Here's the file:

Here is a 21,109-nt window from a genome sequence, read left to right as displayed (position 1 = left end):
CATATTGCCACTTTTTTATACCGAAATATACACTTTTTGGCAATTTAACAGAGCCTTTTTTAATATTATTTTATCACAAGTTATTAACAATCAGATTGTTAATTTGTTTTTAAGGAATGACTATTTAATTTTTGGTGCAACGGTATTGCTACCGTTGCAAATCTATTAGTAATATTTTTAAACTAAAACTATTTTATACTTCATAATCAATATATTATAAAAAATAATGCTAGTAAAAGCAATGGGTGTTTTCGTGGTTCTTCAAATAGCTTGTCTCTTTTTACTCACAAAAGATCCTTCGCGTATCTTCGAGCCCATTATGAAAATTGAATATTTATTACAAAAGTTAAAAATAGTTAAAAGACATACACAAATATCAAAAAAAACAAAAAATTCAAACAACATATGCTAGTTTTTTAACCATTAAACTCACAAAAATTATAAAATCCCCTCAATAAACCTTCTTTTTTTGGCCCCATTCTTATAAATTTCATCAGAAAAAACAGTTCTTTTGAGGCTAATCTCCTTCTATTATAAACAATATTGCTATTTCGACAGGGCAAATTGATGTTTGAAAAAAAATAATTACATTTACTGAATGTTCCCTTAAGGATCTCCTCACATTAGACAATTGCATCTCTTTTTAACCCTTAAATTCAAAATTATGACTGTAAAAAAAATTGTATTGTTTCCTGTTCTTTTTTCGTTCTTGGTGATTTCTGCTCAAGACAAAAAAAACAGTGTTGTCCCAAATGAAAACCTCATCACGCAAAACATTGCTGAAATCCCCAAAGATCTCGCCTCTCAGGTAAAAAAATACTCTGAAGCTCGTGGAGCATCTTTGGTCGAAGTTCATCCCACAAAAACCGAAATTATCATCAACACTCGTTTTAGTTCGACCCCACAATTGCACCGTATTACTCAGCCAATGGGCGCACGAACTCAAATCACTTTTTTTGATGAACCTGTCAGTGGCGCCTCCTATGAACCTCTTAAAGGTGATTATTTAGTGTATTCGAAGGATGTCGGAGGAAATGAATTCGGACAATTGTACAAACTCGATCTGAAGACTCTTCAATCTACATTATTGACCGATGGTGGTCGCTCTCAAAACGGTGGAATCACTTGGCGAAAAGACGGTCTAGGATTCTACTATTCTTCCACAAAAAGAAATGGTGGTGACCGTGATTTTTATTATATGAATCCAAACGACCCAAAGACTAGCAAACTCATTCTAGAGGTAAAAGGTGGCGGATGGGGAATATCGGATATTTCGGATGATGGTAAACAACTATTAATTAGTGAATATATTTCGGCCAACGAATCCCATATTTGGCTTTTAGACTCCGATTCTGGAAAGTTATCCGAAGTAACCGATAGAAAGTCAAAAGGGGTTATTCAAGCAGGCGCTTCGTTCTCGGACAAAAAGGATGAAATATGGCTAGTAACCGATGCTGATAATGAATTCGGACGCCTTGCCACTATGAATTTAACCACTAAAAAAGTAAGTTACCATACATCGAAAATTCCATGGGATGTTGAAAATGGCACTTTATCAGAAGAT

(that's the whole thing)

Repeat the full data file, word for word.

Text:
Here is a 21,109-nt window from a genome sequence, read left to right as displayed (position 1 = left end):
CATATTGCCACTTTTTTATACCGAAATATACACTTTTTGGCAATTTAACAGAGCCTTTTTTAATATTATTTTATCACAAGTTATTAACAATCAGATTGTTAATTTGTTTTTAAGGAATGACTATTTAATTTTTGGTGCAACGGTATTGCTACCGTTGCAAATCTATTAGTAATATTTTTAAACTAAAACTATTTTATACTTCATAATCAATATATTATAAAAAATAATGCTAGTAAAAGCAATGGGTGTTTTCGTGGTTCTTCAAATAGCTTGTCTCTTTTTACTCACAAAAGATCCTTCGCGTATCTTCGAGCCCATTATGAAAATTGAATATTTATTACAAAAGTTAAAAATAGTTAAAAGACATACACAAATATCAAAAAAAACAAAAAATTCAAACAACATATGCTAGTTTTTTAACCATTAAACTCACAAAAATTATAAAATCCCCTCAATAAACCTTCTTTTTTTGGCCCCATTCTTATAAATTTCATCAGAAAAAACAGTTCTTTTGAGGCTAATCTCCTTCTATTATAAACAATATTGCTATTTCGACAGGGCAAATTGATGTTTGAAAAAAAATAATTACATTTACTGAATGTTCCCTTAAGGATCTCCTCACATTAGACAATTGCATCTCTTTTTAACCCTTAAATTCAAAATTATGACTGTAAAAAAAATTGTATTGTTTCCTGTTCTTTTTTCGTTCTTGGTGATTTCTGCTCAAGACAAAAAAAACAGTGTTGTCCCAAATGAAAACCTCATCACGCAAAACATTGCTGAAATCCCCAAAGATCTCGCCTCTCAGGTAAAAAAATACTCTGAAGCTCGTGGAGCATCTTTGGTCGAAGTTCATCCCACAAAAACCGAAATTATCATCAACACTCGTTTTAGTTCGACCCCACAATTGCACCGTATTACTCAGCCAATGGGCGCACGAACTCAAATCACTTTTTTTGATGAACCTGTCAGTGGCGCCTCCTATGAACCTCTTAAAGGTGATTATTTAGTGTATTCGAAGGATGTCGGAGGAAATGAATTCGGACAATTGTACAAACTCGATCTGAAGACTCTTCAATCTACATTATTGACCGATGGTGGTCGCTCTCAAAACGGTGGAATCACTTGGCGAAAAGACGGTCTAGGATTCTACTATTCTTCCACAAAAAGAAATGGTGGTGACCGTGATTTTTATTATATGAATCCAAACGACCCAAAGACTAGCAAACTCATTCTAGAGGTAAAAGGTGGCGGATGGGGAATATCGGATATTTCGGATGATGGTAAACAACTATTAATTAGTGAATATATTTCGGCCAACGAATCCCATATTTGGCTTTTAGACTCCGATTCTGGAAAGTTATCCGAAGTAACCGATAGAAAGTCAAAAGGGGTTATTCAAGCAGGCGCTTCGTTCTCGGACAAAAAGGATGAAATATGGCTAGTAACCGATGCTGATAATGAATTCGGACGCCTTGCCACTATGAATTTAACCACTAAAAAAGTAAGTTACCATACATCGAAAATTCCATGGGATGTTGAAAATGGCACTTTATCAGAAGAT